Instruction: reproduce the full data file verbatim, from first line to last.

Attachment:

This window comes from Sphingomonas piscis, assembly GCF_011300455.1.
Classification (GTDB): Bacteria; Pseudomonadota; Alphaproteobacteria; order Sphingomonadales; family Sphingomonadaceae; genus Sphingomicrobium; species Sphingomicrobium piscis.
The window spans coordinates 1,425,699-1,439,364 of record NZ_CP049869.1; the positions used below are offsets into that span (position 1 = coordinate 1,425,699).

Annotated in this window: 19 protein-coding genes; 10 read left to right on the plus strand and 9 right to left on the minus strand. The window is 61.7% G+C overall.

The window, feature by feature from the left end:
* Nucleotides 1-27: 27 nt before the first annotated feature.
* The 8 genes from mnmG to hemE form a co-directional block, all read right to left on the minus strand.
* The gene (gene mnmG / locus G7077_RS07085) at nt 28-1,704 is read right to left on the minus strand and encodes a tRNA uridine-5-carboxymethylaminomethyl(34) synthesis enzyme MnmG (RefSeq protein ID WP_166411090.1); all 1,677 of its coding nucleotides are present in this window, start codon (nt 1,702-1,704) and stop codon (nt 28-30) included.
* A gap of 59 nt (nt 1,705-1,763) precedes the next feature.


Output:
This window comes from Sphingomonas piscis, assembly GCF_011300455.1.
Classification (GTDB): Bacteria; Pseudomonadota; Alphaproteobacteria; order Sphingomonadales; family Sphingomonadaceae; genus Sphingomicrobium; species Sphingomicrobium piscis.
The window spans coordinates 1,425,699-1,439,364 of record NZ_CP049869.1; the positions used below are offsets into that span (position 1 = coordinate 1,425,699).

Annotated in this window: 19 protein-coding genes; 10 read left to right on the plus strand and 9 right to left on the minus strand. The window is 61.7% G+C overall.

The window, feature by feature from the left end:
* Nucleotides 1-27: 27 nt before the first annotated feature.
* The 8 genes from mnmG to hemE form a co-directional block, all read right to left on the minus strand.
* The gene (gene mnmG / locus G7077_RS07085) at nt 28-1,704 is read right to left on the minus strand and encodes a tRNA uridine-5-carboxymethylaminomethyl(34) synthesis enzyme MnmG (RefSeq protein ID WP_166411090.1); all 1,677 of its coding nucleotides are present in this window, start codon (nt 1,702-1,704) and stop codon (nt 28-30) included.
* A gap of 59 nt (nt 1,705-1,763) precedes the next feature.